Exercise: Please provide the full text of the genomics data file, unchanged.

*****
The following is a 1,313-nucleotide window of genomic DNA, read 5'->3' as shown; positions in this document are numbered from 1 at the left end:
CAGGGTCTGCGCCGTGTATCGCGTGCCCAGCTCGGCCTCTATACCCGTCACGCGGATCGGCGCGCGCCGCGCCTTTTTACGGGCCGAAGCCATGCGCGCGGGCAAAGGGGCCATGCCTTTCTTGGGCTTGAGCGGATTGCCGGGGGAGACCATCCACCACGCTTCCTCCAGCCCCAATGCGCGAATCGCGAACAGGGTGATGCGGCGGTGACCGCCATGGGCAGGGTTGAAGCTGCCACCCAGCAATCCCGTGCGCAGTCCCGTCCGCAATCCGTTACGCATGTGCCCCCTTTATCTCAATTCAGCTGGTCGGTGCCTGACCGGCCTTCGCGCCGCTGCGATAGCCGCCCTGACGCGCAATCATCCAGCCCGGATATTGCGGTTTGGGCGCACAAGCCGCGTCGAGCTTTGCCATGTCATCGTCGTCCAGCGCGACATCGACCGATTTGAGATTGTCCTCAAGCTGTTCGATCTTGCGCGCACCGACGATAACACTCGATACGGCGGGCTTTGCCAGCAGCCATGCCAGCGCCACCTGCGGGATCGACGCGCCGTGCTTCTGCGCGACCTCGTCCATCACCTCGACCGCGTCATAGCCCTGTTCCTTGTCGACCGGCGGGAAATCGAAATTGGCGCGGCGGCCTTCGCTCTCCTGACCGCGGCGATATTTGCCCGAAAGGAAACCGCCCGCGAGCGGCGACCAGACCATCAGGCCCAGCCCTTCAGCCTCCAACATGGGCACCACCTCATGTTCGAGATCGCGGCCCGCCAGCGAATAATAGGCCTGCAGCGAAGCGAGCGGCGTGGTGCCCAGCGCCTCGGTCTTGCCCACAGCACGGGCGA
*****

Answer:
The following is a 1,313-nucleotide window of genomic DNA, read 5'->3' as shown; positions in this document are numbered from 1 at the left end:
CAGGGTCTGCGCCGTGTATCGCGTGCCCAGCTCGGCCTCTATACCCGTCACGCGGATCGGCGCGCGCCGCGCCTTTTTACGGGCCGAAGCCATGCGCGCGGGCAAAGGGGCCATGCCTTTCTTGGGCTTGAGCGGATTGCCGGGGGAGACCATCCACCACGCTTCCTCCAGCCCCAATGCGCGAATCGCGAACAGGGTGATGCGGCGGTGACCGCCATGGGCAGGGTTGAAGCTGCCACCCAGCAATCCCGTGCGCAGTCCCGTCCGCAATCCGTTACGCATGTGCCCCCTTTATCTCAATTCAGCTGGTCGGTGCCTGACCGGCCTTCGCGCCGCTGCGATAGCCGCCCTGACGCGCAATCATCCAGCCCGGATATTGCGGTTTGGGCGCACAAGCCGCGTCGAGCTTTGCCATGTCATCGTCGTCCAGCGCGACATCGACCGATTTGAGATTGTCCTCAAGCTGTTCGATCTTGCGCGCACCGACGATAACACTCGATACGGCGGGCTTTGCCAGCAGCCATGCCAGCGCCACCTGCGGGATCGACGCGCCGTGCTTCTGCGCGACCTCGTCCATCACCTCGACCGCGTCATAGCCCTGTTCCTTGTCGACCGGCGGGAAATCGAAATTGGCGCGGCGGCCTTCGCTCTCCTGACCGCGGCGATATTTGCCCGAAAGGAAACCGCCCGCGAGCGGCGACCAGACCATCAGGCCCAGCCCTTCAGCCTCCAACATGGGCACCACCTCATGTTCGAGATCGCGGCCCGCCAGCGAATAATAGGCCTGCAGCGAAGCGAGCGGCGTGGTGCCCAGCGCCTCGGTCTTGCCCACAGCACGGGCGA